Rep. Greg Chaney, R-Caldwell, introduced a bill to the House State Affairs Committee Monday morning that would discourage "sanctuary cities" in Idaho and require law enforcement to cooperate with federal immigration authorities.
Chaney presented his bill to a packed committee room. Public interest was so great, another room inside the Capitol was opened so that more people could view a live-stream of Chaney's short presentation.
"Some of the reaction already has made me keenly aware of some of the emotion behind this issue," Chaney said.
If passed, the bill would cut off state sales tax funding for "sanctuary cities". Currently, there are no such cities in Idaho.
"It has nothing to do with the refugee issue," Chaney said. "It addresses those who don't have a legal right to be here, and all the refugees are given a legal right to be here."
The bill would prevent local law enforcement agencies from arresting people solely for immigration violations, but the bill would allow detentions where an individual has violated a state law in the form of a misdemeanor or felony.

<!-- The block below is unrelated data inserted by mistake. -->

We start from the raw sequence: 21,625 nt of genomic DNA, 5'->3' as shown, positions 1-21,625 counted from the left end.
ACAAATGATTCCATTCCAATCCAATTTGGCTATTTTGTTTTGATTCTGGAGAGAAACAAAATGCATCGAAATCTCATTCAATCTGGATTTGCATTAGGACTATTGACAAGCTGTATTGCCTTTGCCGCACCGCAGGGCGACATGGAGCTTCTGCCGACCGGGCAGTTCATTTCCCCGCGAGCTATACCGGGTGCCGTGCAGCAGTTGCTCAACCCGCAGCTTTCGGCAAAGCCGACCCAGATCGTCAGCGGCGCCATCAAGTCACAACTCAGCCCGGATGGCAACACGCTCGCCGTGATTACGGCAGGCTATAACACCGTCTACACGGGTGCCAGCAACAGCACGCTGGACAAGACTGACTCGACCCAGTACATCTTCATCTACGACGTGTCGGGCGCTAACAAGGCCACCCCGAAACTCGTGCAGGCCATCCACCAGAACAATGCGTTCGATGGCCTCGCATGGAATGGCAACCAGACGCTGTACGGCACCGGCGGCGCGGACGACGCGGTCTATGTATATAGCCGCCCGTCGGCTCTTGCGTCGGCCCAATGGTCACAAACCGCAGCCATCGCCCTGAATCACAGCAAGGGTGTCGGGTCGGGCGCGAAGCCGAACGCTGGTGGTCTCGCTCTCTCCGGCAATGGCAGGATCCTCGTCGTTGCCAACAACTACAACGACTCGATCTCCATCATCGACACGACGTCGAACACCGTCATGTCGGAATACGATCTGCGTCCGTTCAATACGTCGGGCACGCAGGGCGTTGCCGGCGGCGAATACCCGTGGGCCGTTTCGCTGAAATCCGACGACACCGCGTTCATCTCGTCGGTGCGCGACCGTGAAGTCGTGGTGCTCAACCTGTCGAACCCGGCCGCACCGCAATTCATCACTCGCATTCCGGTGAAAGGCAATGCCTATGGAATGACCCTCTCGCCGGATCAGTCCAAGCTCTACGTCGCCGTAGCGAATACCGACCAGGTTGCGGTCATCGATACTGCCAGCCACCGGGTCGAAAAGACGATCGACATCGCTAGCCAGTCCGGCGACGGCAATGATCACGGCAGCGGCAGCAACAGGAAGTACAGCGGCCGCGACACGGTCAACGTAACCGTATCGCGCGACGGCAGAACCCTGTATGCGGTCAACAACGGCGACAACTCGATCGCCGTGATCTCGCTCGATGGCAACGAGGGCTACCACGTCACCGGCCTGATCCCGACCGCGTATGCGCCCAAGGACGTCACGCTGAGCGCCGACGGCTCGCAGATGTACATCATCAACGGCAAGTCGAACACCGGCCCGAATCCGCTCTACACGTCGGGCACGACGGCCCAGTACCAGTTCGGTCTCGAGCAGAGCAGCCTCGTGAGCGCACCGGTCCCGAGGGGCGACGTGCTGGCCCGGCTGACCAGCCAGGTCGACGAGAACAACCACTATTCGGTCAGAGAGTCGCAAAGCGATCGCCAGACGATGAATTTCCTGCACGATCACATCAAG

"Our laws mean something," Chaney said. "Our borders mean something. Our safety and security means something."
Chaney asked that an emergency clause be added to the bill so that it becomes a effective as soon as it's signed into law.
Only one nay vote was cast regarding the introduction of the bill. That nay came from Rep. Paulette Jordan, D-Plummer.
"I think with that when we look at this legislation, we also have to look at all of the unintended consequences," Jordan said. "That unintended consequence will be impacts for our immigrants who are employed by our dairy farmers, by our ag farmers, you name it."
Jordan says she believes cities should be able to decide on their own if they want to become sanctuaries for immigrants.
"As we see this rise in sanctuary cities across the nation, I fully support those sanctuary cities, but I also fully support local control," Jordan said.
"We're leaving it in the hands of the federal government," Chaney said. "This is a federal issue, and we're just letting cities and counties know, or reminding the cities and counties of that fact."
The bill must now pass a full legislative hearing.